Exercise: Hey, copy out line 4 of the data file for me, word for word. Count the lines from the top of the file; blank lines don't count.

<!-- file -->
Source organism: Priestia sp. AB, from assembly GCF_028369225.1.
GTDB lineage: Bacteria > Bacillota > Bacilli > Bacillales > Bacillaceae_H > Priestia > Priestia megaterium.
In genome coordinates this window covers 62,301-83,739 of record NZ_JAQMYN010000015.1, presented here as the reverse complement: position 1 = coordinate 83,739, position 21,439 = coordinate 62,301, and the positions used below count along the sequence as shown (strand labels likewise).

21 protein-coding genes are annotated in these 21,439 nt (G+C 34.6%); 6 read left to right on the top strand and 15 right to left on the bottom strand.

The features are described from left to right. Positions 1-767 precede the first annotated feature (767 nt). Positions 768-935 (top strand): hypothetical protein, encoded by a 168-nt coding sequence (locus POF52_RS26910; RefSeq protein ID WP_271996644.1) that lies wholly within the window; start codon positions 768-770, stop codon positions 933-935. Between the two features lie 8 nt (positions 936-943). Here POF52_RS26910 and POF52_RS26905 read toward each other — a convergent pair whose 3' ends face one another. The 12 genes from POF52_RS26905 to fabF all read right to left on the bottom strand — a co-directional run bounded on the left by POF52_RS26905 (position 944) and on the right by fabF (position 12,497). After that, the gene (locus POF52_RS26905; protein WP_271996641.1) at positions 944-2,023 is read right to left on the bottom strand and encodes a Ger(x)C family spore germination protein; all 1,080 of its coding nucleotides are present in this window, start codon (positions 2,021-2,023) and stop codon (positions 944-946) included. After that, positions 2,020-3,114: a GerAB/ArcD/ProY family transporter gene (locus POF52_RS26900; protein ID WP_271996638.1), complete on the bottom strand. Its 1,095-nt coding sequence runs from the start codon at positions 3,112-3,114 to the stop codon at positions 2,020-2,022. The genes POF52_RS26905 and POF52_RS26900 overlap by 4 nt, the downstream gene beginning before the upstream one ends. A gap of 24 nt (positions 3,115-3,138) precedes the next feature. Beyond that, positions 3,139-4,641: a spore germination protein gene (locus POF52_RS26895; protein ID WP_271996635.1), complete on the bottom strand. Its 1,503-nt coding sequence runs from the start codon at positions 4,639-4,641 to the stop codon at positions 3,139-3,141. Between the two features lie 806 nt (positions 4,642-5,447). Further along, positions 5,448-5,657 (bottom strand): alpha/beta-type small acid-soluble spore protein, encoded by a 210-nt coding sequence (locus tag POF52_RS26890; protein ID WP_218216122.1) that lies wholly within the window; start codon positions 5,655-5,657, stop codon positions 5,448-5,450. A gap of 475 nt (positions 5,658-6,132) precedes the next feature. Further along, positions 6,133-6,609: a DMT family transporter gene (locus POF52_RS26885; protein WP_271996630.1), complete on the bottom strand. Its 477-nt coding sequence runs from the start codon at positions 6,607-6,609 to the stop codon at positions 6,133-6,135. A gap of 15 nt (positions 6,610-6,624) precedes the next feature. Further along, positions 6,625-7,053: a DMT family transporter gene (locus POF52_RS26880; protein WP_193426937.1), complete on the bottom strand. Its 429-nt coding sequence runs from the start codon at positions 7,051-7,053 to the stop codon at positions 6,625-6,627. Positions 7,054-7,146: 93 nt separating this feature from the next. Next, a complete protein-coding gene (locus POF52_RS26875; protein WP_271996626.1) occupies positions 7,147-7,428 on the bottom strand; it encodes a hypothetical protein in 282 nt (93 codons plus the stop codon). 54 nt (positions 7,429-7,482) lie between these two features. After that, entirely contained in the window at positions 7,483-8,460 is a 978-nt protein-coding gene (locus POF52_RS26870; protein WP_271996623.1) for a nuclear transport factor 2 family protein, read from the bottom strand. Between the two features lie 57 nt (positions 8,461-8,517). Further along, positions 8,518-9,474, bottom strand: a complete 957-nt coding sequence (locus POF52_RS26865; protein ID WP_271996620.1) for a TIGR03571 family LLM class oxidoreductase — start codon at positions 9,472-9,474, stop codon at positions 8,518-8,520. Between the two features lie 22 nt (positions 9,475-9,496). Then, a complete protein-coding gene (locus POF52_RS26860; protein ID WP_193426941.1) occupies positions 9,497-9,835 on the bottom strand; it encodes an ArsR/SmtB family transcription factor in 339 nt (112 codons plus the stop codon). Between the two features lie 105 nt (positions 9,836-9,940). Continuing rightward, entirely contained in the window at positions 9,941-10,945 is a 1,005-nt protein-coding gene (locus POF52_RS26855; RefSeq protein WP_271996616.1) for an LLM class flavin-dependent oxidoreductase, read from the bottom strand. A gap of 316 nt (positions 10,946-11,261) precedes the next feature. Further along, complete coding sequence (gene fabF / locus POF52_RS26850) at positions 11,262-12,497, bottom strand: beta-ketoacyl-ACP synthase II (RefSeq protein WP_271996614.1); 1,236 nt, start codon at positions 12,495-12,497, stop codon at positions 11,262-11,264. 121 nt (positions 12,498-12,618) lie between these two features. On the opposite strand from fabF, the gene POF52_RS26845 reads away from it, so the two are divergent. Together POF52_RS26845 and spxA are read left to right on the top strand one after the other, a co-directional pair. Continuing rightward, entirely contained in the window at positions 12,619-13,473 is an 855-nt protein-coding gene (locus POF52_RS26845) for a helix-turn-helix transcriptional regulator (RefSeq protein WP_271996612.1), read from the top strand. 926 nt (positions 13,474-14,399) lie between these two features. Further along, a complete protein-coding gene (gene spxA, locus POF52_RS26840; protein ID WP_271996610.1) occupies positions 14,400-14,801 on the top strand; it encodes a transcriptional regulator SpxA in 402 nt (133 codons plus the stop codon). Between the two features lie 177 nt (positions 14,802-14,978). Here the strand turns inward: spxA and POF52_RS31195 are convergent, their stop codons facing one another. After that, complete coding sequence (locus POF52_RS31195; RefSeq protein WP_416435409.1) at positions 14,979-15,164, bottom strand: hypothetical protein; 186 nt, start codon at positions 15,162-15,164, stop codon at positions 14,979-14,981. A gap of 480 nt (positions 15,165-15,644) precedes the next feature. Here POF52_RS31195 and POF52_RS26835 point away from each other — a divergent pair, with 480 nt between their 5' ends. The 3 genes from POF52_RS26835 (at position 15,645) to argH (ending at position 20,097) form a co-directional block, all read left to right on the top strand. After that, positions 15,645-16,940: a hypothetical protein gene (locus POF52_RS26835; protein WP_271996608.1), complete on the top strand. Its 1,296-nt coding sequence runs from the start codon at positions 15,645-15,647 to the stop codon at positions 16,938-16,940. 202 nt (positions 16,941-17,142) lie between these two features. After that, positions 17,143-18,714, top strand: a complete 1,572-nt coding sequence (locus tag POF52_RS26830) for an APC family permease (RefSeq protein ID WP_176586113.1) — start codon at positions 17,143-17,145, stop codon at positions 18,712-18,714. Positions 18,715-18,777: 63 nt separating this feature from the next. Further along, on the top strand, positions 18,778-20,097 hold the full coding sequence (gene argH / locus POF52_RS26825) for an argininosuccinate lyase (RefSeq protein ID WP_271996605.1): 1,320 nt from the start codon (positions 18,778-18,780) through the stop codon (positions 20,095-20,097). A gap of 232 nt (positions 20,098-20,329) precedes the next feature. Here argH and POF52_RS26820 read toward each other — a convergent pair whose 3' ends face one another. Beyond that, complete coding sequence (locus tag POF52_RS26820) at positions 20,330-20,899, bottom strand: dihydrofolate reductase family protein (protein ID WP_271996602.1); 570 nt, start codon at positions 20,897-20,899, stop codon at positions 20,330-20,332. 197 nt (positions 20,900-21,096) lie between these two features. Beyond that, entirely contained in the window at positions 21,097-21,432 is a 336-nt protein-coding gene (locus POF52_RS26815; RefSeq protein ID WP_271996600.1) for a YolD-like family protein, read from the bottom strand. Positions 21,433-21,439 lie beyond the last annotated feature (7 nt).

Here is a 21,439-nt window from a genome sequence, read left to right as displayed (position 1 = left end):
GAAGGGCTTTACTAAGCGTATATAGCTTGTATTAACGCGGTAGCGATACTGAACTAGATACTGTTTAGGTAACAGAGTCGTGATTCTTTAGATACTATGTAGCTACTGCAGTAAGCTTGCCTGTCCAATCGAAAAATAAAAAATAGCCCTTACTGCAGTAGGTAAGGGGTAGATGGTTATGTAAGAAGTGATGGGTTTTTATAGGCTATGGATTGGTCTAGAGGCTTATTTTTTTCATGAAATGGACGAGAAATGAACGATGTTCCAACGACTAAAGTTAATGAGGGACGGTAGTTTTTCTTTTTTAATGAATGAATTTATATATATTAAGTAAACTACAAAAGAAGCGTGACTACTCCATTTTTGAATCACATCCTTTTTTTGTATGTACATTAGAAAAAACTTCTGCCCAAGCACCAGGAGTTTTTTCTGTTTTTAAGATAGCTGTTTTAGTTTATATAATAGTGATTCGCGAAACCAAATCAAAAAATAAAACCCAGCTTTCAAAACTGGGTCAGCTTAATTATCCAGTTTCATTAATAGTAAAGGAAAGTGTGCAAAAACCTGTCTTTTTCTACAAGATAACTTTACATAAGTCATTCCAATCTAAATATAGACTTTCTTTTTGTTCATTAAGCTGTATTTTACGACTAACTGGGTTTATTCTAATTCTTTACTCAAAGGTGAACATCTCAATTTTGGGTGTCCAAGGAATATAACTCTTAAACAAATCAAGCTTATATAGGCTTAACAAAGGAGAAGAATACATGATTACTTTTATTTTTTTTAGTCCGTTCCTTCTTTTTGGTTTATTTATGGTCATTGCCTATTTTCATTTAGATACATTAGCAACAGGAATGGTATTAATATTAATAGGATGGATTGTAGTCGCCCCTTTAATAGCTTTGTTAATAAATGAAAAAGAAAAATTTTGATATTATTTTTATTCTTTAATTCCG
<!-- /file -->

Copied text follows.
21 protein-coding genes are annotated in these 21,439 nt (G+C 34.6%); 6 read left to right on the top strand and 15 right to left on the bottom strand.